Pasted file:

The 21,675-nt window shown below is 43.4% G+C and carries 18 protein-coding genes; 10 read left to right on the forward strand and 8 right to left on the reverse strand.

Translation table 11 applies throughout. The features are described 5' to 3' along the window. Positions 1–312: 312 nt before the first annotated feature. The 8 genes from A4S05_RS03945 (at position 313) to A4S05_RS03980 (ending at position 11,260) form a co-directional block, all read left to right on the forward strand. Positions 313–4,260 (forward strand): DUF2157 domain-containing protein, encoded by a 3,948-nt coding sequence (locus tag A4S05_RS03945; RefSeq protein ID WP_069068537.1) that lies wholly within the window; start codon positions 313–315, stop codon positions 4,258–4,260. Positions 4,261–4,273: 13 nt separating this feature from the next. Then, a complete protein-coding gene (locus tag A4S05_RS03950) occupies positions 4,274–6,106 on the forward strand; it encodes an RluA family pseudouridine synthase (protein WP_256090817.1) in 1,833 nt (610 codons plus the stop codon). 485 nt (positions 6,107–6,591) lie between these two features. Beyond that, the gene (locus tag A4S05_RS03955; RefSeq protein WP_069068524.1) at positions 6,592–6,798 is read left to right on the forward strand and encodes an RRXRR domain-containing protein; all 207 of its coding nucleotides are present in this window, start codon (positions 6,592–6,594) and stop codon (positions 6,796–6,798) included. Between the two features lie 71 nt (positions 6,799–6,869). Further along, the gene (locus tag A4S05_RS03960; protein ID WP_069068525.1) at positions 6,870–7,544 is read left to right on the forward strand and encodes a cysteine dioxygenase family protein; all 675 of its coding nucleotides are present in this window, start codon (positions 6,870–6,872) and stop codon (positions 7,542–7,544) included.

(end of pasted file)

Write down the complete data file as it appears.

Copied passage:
The 21,675-nt window shown below is 43.4% G+C and carries 18 protein-coding genes; 10 read left to right on the forward strand and 8 right to left on the reverse strand.

Translation table 11 applies throughout. The features are described 5' to 3' along the window. Positions 1–312: 312 nt before the first annotated feature. The 8 genes from A4S05_RS03945 (at position 313) to A4S05_RS03980 (ending at position 11,260) form a co-directional block, all read left to right on the forward strand. Positions 313–4,260 (forward strand): DUF2157 domain-containing protein, encoded by a 3,948-nt coding sequence (locus tag A4S05_RS03945; RefSeq protein ID WP_069068537.1) that lies wholly within the window; start codon positions 313–315, stop codon positions 4,258–4,260. Positions 4,261–4,273: 13 nt separating this feature from the next. Then, a complete protein-coding gene (locus tag A4S05_RS03950) occupies positions 4,274–6,106 on the forward strand; it encodes an RluA family pseudouridine synthase (protein WP_256090817.1) in 1,833 nt (610 codons plus the stop codon). 485 nt (positions 6,107–6,591) lie between these two features. Beyond that, the gene (locus tag A4S05_RS03955; RefSeq protein WP_069068524.1) at positions 6,592–6,798 is read left to right on the forward strand and encodes an RRXRR domain-containing protein; all 207 of its coding nucleotides are present in this window, start codon (positions 6,592–6,594) and stop codon (positions 6,796–6,798) included. Between the two features lie 71 nt (positions 6,799–6,869). Further along, the gene (locus tag A4S05_RS03960; protein ID WP_069068525.1) at positions 6,870–7,544 is read left to right on the forward strand and encodes a cysteine dioxygenase family protein; all 675 of its coding nucleotides are present in this window, start codon (positions 6,870–6,872) and stop codon (positions 7,542–7,544) included.